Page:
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Commercial Real Estate Impact - Office Space Trends and Implications Post-COVID-19

Published May 20, 2020 by Javier Vargas

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The COVID-19 pandemic has had an impact on every aspect of our lives. As businesses across Houston begin the phased approach to reopening, it is important to note the implications the current environment will have on the region's commercial office space.  

Jon Lee, Executive Vice President of Advisory & Transaction Services with CBRE, spoke on the pandemic’s impact on Houston’s commercial real estate market. Below are key takeaways from his presentation:

Legal Implications Uncertainties

When it comes to returning to the workplace, safety is everyone’s primary concern. From an employer's standpoint, the responsibility companies have to their employees and customers adds additional liability concerns. 

It is important that plans are made now to prepare for reopening the workplace. Individual companies will determine their reopen timeline based on the comfort level with their plan and an assessment of risk tolerance. “This is going to be widely varied,” said Lee. “We are hearing companies starting to bring folks back [into the office] on June 1 and other companies no earlier than early 2021.” 

Lease Restructuring

When the pandemic first surfaced, the conversations with landlords and tenants were largely focused on whether there were stipulations in a lease that would protect the tenant during this situation. Unfortunately, there simply is not a lot within traditional office lease agreements that would protect tenants from a government-mandated stay at home order or the fallout from a pandemic. 

“The provisions that one might naturally assume would help protect the tenant [casualties, interruption of services] really stem from the idea that the office is inaccessible, or something prevents the entity from occupying the space,” said Lee. This is something that he sees changing as a result of the current situation. Companies should discuss individual circumstances with their landlord and see if they would be willing to work with them on rent abatement, rent deferment or lease restructuring.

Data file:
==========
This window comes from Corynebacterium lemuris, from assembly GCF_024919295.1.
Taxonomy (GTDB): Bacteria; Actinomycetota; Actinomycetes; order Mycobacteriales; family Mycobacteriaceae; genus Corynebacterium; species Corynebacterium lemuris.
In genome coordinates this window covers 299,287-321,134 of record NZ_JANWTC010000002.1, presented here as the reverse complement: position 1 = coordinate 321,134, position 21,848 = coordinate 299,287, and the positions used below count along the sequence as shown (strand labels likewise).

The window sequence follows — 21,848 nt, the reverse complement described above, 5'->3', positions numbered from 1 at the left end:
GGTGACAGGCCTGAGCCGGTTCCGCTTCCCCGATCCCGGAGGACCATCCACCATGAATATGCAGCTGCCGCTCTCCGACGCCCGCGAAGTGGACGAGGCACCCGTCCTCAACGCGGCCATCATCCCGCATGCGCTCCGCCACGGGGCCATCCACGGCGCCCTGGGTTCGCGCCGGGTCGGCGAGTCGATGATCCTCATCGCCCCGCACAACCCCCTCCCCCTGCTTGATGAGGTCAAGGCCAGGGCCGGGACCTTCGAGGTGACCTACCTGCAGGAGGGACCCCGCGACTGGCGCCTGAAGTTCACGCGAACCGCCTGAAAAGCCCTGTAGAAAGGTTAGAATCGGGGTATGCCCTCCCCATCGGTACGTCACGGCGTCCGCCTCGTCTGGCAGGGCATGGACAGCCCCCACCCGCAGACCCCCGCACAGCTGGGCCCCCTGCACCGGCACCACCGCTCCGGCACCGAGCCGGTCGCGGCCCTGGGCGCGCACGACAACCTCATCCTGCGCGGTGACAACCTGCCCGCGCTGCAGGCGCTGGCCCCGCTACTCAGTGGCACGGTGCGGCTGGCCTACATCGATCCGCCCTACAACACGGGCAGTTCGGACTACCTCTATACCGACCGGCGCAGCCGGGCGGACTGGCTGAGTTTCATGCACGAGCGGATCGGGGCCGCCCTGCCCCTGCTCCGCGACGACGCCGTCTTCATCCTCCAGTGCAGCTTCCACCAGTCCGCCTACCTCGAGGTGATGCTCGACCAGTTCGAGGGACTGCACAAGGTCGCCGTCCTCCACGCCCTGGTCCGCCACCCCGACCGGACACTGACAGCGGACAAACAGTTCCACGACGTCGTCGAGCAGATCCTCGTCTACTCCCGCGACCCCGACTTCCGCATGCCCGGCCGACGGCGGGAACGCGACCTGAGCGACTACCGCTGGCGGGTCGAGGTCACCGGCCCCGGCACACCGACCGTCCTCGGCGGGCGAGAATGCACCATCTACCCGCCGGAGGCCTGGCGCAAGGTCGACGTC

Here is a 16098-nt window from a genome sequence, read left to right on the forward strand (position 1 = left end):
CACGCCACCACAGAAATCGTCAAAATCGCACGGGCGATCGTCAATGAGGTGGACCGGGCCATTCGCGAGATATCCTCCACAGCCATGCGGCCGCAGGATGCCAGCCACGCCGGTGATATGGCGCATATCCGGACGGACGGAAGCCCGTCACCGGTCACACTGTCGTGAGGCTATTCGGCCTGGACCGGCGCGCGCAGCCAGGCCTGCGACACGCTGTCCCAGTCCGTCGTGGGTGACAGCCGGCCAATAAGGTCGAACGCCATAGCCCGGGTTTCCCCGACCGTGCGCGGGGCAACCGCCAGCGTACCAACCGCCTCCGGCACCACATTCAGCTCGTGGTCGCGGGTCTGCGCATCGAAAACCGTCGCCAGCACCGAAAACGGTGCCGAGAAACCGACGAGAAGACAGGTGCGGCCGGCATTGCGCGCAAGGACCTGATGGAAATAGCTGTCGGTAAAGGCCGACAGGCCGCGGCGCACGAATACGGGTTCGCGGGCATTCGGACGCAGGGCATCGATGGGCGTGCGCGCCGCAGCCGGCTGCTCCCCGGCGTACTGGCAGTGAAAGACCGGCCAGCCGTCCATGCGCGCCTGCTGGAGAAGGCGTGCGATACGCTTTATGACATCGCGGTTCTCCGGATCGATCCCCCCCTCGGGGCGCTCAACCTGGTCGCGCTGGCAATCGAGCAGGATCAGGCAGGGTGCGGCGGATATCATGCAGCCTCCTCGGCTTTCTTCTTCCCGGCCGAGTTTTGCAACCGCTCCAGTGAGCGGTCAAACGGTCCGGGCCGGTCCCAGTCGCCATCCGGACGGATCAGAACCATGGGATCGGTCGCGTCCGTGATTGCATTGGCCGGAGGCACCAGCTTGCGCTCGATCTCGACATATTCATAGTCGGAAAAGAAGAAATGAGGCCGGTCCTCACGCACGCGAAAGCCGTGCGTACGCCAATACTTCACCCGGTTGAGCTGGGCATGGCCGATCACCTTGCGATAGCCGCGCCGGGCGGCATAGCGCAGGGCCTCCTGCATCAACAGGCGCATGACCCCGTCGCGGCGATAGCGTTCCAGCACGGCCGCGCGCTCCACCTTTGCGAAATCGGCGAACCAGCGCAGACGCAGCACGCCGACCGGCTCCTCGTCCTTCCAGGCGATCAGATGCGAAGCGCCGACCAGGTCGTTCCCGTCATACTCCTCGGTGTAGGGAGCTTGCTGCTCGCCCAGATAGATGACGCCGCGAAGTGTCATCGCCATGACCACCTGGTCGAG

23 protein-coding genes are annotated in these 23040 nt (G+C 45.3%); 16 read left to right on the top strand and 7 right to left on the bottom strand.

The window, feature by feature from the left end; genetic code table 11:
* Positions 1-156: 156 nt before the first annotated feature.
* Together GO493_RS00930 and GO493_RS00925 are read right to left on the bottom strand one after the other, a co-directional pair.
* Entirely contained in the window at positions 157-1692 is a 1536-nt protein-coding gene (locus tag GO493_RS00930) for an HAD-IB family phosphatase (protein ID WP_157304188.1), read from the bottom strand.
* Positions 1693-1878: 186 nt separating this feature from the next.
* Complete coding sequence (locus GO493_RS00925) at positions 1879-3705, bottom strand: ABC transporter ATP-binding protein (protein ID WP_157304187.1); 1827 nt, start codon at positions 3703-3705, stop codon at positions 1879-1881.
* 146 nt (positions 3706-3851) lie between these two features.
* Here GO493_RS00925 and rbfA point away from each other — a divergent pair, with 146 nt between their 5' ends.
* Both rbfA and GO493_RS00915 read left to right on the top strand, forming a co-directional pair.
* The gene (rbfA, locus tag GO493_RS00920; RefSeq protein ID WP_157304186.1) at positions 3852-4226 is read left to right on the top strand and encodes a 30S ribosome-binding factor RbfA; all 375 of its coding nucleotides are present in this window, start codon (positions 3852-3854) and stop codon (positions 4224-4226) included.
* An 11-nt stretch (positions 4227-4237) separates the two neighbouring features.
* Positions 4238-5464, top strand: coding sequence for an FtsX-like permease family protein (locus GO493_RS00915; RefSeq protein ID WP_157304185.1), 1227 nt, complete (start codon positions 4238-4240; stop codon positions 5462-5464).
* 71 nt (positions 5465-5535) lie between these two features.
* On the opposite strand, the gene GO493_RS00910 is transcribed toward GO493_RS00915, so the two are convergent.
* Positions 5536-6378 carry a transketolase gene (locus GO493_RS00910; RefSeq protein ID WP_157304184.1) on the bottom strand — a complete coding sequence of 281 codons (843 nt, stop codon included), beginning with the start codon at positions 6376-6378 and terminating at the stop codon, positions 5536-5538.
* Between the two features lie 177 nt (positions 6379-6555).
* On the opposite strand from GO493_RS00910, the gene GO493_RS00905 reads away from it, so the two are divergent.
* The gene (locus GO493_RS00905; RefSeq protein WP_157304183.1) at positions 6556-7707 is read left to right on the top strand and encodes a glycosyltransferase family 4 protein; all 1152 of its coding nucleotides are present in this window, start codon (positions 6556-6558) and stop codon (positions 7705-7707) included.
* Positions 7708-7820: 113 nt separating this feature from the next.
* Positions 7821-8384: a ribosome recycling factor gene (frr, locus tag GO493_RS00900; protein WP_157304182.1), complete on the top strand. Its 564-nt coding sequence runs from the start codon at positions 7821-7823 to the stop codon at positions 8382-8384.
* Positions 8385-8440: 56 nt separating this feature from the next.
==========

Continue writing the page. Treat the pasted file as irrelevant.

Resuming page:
Future of Office Space Configuration

The future of what an office space looks like will certainly change. Most notable, particularly in the near term, will be the need to adopt physical distancing guidelines, which includes defining both the required distance between individuals as well as adjusting maximum occupancy rates. This could happen in several ways including:

  • Spacing—physically separating workstations
  • Shifting—Alternating shift schedules for employees is the easiest way to accomplish physical distancing without the need for an extensive office redesign, which can often be capital intensive.
  • Assigned Seating—the trend around unassigned “open” seating will cease, at least in the short term.
  • Conference Rooms and Collaboration Areas—these will largely be closed or reconfigured. 
  • Cost Implications or Redesigning Office—with the capital-intensive nature of fully redesigning an office, companies will embrace other means or appropriately social distancing in the office. 

 
Mobility Moving Forward

There is a huge variance in sentiment about employees permanently, or even partially, working from home. “I don’t think office space is going away,” Lee said. “There is a small percentage of job functions who could permanently work from home.” CBRE is encouraging their clients to consider what would be the optimal way for their specific company in that given industry to function.